What are allotropes? Sketch the structure of two allotropes of carbon namely diamond and graphite. What is the impact of structure on physical properties of two allotropes?
Allotropy is the existence of an element in more than one form, having the same chemical properties but different physical properties. The various forms of an element are called allotropes.
The rigid 3-D structure of diamond makes it a very hard substance. In fact, diamond is one of the hardest naturally-occurring substances. It is used as an abrasive and for cutting tools.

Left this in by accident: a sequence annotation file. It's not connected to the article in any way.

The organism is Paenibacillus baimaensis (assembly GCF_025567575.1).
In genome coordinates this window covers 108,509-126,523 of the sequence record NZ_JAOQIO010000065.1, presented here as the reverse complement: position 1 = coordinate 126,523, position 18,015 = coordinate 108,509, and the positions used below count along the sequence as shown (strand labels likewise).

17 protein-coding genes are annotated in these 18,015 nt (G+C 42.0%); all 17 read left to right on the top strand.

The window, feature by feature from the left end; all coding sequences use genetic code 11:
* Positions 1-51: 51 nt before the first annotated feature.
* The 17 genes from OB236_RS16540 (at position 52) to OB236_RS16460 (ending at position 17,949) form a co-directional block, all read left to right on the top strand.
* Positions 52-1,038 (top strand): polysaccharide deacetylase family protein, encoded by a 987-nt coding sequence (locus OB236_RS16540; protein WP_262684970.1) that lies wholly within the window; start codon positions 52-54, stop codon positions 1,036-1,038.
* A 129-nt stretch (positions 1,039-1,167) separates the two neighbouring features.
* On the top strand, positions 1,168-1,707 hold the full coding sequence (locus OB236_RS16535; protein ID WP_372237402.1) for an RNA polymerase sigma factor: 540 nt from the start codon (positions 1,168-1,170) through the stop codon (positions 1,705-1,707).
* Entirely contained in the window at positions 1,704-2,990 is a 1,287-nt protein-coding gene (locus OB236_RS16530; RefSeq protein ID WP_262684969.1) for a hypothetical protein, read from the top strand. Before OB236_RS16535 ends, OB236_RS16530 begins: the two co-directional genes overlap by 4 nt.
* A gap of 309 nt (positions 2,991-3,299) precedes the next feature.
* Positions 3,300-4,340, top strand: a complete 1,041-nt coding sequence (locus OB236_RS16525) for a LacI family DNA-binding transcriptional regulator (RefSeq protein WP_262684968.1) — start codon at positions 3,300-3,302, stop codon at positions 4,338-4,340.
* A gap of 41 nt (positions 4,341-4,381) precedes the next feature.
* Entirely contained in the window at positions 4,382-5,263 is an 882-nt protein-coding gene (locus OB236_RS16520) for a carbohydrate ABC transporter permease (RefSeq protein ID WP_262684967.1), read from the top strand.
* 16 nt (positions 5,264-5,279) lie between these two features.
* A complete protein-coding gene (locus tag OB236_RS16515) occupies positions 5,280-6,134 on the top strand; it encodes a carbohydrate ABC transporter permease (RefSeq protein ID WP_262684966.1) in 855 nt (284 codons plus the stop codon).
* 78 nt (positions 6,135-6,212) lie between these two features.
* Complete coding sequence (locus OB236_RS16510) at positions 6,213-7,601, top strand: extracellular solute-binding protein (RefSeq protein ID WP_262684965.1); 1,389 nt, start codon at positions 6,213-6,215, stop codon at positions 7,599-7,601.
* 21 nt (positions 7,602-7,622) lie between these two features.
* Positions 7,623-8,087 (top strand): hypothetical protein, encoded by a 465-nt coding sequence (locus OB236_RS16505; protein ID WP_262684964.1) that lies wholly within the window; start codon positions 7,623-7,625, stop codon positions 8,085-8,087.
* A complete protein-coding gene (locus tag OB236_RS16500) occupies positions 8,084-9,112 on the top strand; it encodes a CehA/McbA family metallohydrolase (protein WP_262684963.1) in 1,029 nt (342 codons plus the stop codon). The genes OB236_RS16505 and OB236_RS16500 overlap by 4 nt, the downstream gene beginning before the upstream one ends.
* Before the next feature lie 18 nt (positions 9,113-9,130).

It has sp2 hybridised carbon, arranged in the form of layers. These layers are held together by weak van der Walls’ forces. These layers can slide over each other, making graphite soft and slippery. Therefore, it is used as a lubricant.
Allotropes: Allotropes are the different forms of an element which are having same chemical properties but different physical properties due to their structures.
In diamond, carbon is SP3 -hybridized. Since, diamond is three dimensional network solid, it is hardest substance with high density whereas graphite has a layered structure. The various layers are formed by van der Waals forces of attraction that’s why graphite is soft and slippery.